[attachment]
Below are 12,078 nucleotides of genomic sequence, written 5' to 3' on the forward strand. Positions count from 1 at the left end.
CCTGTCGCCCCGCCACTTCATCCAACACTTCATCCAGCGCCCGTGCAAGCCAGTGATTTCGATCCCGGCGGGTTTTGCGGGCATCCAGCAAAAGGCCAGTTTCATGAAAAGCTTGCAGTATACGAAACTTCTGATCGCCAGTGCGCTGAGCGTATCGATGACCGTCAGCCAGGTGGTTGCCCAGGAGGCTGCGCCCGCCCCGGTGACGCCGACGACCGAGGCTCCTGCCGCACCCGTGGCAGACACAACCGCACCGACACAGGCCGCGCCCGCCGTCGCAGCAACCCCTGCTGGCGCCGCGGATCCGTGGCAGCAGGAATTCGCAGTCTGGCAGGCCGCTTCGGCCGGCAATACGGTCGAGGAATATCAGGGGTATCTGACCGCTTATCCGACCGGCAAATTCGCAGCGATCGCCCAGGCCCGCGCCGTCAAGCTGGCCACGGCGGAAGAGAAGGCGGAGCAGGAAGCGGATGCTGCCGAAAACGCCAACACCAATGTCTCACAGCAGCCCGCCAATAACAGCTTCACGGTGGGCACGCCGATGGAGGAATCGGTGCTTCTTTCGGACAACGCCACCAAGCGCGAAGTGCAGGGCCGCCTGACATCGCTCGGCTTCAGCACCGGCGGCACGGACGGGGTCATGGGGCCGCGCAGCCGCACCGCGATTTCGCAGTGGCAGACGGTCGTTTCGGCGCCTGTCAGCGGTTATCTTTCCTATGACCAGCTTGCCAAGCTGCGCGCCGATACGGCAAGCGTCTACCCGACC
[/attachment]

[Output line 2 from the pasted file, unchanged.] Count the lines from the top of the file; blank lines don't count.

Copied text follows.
CCTGTCGCCCCGCCACTTCATCCAACACTTCATCCAGCGCCCGTGCAAGCCAGTGATTTCGATCCCGGCGGGTTTTGCGGGCATCCAGCAAAAGGCCAGTTTCATGAAAAGCTTGCAGTATACGAAACTTCTGATCGCCAGTGCGCTGAGCGTATCGATGACCGTCAGCCAGGTGGTTGCCCAGGAGGCTGCGCCCGCCCCGGTGACGCCGACGACCGAGGCTCCTGCCGCACCCGTGGCAGACACAACCGCACCGACACAGGCCGCGCCCGCCGTCGCAGCAACCCCTGCTGGCGCCGCGGATCCGTGGCAGCAGGAATTCGCAGTCTGGCAGGCCGCTTCGGCCGGCAATACGGTCGAGGAATATCAGGGGTATCTGACCGCTTATCCGACCGGCAAATTCGCAGCGATCGCCCAGGCCCGCGCCGTCAAGCTGGCCACGGCGGAAGAGAAGGCGGAGCAGGAAGCGGATGCTGCCGAAAACGCCAACACCAATGTCTCACAGCAGCCCGCCAATAACAGCTTCACGGTGGGCACGCCGATGGAGGAATCGGTGCTTCTTTCGGACAACGCCACCAAGCGCGAAGTGCAGGGCCGCCTGACATCGCTCGGCTTCAGCACCGGCGGCACGGACGGGGTCATGGGGCCGCGCAGCCGCACCGCGATTTCGCAGTGGCAGACGGTCGTTTCGGCGCCTGTCAGCGGTTATCTTTCCTATGACCAGCTTGCCAAGCTGCGCGCCGATACGGCAAGCGTCTACCCGACC